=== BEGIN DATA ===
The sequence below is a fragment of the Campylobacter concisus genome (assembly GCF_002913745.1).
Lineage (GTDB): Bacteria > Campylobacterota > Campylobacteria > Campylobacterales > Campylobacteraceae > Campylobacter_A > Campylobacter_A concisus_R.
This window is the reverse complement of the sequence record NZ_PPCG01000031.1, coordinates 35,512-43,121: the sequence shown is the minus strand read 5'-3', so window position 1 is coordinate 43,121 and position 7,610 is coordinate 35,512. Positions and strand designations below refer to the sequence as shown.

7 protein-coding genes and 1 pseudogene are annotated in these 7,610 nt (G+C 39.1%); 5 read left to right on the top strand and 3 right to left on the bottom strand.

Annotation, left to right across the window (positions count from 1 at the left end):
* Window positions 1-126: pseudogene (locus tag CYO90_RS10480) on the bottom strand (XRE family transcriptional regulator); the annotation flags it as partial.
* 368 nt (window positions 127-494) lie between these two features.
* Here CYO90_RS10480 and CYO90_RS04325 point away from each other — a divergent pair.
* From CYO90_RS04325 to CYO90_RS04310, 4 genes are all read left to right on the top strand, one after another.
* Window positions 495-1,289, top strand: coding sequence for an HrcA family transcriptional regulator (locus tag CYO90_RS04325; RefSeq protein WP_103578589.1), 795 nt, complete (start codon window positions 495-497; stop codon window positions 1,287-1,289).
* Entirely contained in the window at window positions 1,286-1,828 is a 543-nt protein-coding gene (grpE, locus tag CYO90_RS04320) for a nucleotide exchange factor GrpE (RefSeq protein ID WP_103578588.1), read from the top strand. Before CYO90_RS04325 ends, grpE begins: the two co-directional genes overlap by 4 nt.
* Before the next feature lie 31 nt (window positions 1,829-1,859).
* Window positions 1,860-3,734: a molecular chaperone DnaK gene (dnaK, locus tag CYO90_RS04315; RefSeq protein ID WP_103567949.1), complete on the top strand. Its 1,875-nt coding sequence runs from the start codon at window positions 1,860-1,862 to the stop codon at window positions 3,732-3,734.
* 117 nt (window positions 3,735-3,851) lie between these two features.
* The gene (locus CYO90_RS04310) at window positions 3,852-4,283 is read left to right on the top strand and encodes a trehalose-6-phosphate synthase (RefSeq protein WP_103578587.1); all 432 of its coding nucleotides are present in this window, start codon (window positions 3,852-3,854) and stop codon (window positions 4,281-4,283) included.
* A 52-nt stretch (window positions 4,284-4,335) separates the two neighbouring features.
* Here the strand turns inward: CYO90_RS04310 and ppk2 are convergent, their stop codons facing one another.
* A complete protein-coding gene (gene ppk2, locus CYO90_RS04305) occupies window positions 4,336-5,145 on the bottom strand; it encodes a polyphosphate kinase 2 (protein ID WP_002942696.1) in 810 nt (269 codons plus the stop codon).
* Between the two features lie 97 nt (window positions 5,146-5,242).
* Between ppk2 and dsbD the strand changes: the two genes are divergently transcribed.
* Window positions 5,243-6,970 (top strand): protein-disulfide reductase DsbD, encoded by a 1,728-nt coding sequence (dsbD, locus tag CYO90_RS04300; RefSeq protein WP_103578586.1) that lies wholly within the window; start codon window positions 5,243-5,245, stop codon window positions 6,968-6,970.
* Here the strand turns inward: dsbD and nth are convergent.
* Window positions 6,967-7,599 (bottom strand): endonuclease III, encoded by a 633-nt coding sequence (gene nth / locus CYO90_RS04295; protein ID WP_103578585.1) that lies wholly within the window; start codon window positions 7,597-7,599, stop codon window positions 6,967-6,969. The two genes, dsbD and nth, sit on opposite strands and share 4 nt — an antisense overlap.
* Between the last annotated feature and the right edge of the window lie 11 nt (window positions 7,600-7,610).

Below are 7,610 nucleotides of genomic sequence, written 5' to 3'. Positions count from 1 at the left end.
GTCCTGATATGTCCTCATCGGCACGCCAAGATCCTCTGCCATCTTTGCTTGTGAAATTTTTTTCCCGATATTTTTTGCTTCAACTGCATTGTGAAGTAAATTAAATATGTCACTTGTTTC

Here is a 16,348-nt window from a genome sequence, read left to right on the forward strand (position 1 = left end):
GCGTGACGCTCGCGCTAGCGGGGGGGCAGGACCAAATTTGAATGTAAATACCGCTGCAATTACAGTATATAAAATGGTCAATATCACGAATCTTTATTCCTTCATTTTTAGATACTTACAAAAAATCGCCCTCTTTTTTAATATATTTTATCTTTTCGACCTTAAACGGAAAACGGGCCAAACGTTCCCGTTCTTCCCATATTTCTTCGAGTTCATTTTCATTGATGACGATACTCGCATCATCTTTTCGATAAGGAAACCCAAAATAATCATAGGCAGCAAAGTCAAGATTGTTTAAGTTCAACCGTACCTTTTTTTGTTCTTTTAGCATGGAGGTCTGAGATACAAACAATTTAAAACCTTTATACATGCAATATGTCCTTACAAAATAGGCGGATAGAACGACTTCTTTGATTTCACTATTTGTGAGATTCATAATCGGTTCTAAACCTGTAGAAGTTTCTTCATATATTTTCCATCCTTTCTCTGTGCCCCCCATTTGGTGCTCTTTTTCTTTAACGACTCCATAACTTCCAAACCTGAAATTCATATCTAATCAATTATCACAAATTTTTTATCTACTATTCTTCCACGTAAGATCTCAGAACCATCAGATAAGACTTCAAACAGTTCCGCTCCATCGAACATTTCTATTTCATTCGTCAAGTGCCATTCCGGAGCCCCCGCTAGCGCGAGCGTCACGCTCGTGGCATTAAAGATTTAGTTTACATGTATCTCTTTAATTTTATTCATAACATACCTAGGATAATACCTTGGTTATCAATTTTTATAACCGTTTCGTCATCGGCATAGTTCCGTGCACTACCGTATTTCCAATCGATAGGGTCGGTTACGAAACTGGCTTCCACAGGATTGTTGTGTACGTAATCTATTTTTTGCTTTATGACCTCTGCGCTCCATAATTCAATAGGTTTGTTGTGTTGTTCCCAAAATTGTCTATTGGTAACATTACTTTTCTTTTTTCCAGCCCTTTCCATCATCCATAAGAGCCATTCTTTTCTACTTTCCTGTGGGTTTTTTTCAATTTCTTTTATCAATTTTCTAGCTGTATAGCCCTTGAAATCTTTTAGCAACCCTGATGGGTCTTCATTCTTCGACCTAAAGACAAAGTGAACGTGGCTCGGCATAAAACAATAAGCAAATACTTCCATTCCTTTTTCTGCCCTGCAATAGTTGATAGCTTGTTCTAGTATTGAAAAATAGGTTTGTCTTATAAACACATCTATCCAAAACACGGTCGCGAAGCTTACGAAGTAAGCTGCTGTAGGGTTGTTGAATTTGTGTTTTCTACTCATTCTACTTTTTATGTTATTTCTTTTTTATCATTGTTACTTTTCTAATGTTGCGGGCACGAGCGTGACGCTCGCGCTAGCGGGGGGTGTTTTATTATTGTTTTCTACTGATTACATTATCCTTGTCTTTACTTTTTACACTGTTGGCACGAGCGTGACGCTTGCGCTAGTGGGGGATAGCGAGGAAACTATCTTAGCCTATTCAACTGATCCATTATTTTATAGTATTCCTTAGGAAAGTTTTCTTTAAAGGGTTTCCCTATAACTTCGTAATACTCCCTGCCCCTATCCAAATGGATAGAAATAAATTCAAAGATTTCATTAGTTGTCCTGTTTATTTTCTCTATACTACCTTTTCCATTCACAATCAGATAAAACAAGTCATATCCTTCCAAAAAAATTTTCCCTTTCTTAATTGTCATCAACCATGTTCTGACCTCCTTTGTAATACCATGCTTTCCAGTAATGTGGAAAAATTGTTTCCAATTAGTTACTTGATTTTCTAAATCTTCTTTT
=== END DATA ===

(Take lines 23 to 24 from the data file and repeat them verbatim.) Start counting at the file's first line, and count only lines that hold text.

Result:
* Window positions 6,967-7,599 (bottom strand): endonuclease III, encoded by a 633-nt coding sequence (gene nth / locus CYO90_RS04295; protein ID WP_103578585.1) that lies wholly within the window; start codon window positions 7,597-7,599, stop codon window positions 6,967-6,969. The two genes, dsbD and nth, sit on opposite strands and share 4 nt — an antisense overlap.
* Between the last annotated feature and the right edge of the window lie 11 nt (window positions 7,600-7,610).